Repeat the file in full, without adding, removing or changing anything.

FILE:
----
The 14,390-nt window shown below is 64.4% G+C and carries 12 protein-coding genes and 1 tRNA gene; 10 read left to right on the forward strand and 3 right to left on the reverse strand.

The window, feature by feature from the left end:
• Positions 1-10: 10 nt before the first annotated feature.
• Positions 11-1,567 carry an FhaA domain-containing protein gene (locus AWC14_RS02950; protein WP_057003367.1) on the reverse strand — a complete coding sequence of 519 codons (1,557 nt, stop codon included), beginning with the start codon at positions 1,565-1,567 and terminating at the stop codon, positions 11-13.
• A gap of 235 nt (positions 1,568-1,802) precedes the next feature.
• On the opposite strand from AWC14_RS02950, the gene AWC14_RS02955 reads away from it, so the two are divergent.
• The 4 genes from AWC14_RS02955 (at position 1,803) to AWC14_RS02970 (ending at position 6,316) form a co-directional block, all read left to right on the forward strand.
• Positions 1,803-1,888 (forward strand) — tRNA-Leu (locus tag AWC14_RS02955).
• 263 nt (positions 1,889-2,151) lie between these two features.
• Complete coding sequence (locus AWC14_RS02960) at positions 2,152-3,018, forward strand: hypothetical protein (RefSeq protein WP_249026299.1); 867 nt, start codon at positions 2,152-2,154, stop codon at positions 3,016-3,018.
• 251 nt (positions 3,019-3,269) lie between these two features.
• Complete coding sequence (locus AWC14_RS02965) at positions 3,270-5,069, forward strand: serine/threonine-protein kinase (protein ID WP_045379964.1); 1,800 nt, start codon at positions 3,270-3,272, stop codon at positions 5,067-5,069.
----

The 14,390-nt window shown below is 64.4% G+C and carries 12 protein-coding genes and 1 tRNA gene; 10 read left to right on the forward strand and 3 right to left on the reverse strand.

The window, feature by feature from the left end:
• Positions 1-10: 10 nt before the first annotated feature.
• Positions 11-1,567 carry an FhaA domain-containing protein gene (locus AWC14_RS02950; protein WP_057003367.1) on the reverse strand — a complete coding sequence of 519 codons (1,557 nt, stop codon included), beginning with the start codon at positions 1,565-1,567 and terminating at the stop codon, positions 11-13.
• A gap of 235 nt (positions 1,568-1,802) precedes the next feature.
• On the opposite strand from AWC14_RS02950, the gene AWC14_RS02955 reads away from it, so the two are divergent.
• The 4 genes from AWC14_RS02955 (at position 1,803) to AWC14_RS02970 (ending at position 6,316) form a co-directional block, all read left to right on the forward strand.
• Positions 1,803-1,888 (forward strand) — tRNA-Leu (locus tag AWC14_RS02955).
• 263 nt (positions 1,889-2,151) lie between these two features.
• Complete coding sequence (locus AWC14_RS02960) at positions 2,152-3,018, forward strand: hypothetical protein (RefSeq protein WP_249026299.1); 867 nt, start codon at positions 2,152-2,154, stop codon at positions 3,016-3,018.
• 251 nt (positions 3,019-3,269) lie between these two features.
• Complete coding sequence (locus AWC14_RS02965) at positions 3,270-5,069, forward strand: serine/threonine-protein kinase (protein ID WP_045379964.1); 1,800 nt, start codon at positions 3,270-3,272, stop codon at positions 5,067-5,069.